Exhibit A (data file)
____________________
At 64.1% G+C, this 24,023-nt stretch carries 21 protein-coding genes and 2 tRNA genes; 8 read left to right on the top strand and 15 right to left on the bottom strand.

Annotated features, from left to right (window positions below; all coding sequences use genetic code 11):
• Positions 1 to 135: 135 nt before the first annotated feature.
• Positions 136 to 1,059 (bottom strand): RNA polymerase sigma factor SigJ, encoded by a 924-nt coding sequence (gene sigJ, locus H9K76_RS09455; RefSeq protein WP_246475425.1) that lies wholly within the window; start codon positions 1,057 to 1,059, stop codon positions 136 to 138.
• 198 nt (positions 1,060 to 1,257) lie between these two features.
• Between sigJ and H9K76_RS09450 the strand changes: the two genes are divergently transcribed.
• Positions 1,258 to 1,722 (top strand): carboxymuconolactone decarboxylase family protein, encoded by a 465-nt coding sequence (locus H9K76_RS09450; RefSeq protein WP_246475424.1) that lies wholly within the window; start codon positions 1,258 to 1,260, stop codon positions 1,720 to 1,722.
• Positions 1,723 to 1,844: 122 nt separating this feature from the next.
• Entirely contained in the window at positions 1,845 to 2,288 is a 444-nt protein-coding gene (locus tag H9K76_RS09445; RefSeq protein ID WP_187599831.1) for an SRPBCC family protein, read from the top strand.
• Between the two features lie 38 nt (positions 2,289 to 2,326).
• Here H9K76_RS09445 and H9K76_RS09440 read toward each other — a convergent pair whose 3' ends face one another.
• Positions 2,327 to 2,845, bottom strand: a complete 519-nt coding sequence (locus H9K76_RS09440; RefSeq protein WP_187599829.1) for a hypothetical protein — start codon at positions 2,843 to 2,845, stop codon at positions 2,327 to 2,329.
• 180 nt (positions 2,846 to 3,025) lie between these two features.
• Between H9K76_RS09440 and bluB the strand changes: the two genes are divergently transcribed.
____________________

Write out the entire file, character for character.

At 64.1% G+C, this 24,023-nt stretch carries 21 protein-coding genes and 2 tRNA genes; 8 read left to right on the top strand and 15 right to left on the bottom strand.

Annotated features, from left to right (window positions below; all coding sequences use genetic code 11):
• Positions 1 to 135: 135 nt before the first annotated feature.
• Positions 136 to 1,059 (bottom strand): RNA polymerase sigma factor SigJ, encoded by a 924-nt coding sequence (gene sigJ, locus H9K76_RS09455; RefSeq protein WP_246475425.1) that lies wholly within the window; start codon positions 1,057 to 1,059, stop codon positions 136 to 138.
• 198 nt (positions 1,060 to 1,257) lie between these two features.
• Between sigJ and H9K76_RS09450 the strand changes: the two genes are divergently transcribed.
• Positions 1,258 to 1,722 (top strand): carboxymuconolactone decarboxylase family protein, encoded by a 465-nt coding sequence (locus H9K76_RS09450; RefSeq protein WP_246475424.1) that lies wholly within the window; start codon positions 1,258 to 1,260, stop codon positions 1,720 to 1,722.
• Positions 1,723 to 1,844: 122 nt separating this feature from the next.
• Entirely contained in the window at positions 1,845 to 2,288 is a 444-nt protein-coding gene (locus tag H9K76_RS09445; RefSeq protein ID WP_187599831.1) for an SRPBCC family protein, read from the top strand.
• Between the two features lie 38 nt (positions 2,289 to 2,326).
• Here H9K76_RS09445 and H9K76_RS09440 read toward each other — a convergent pair whose 3' ends face one another.
• Positions 2,327 to 2,845, bottom strand: a complete 519-nt coding sequence (locus H9K76_RS09440; RefSeq protein WP_187599829.1) for a hypothetical protein — start codon at positions 2,843 to 2,845, stop codon at positions 2,327 to 2,329.
• 180 nt (positions 2,846 to 3,025) lie between these two features.
• Between H9K76_RS09440 and bluB the strand changes: the two genes are divergently transcribed.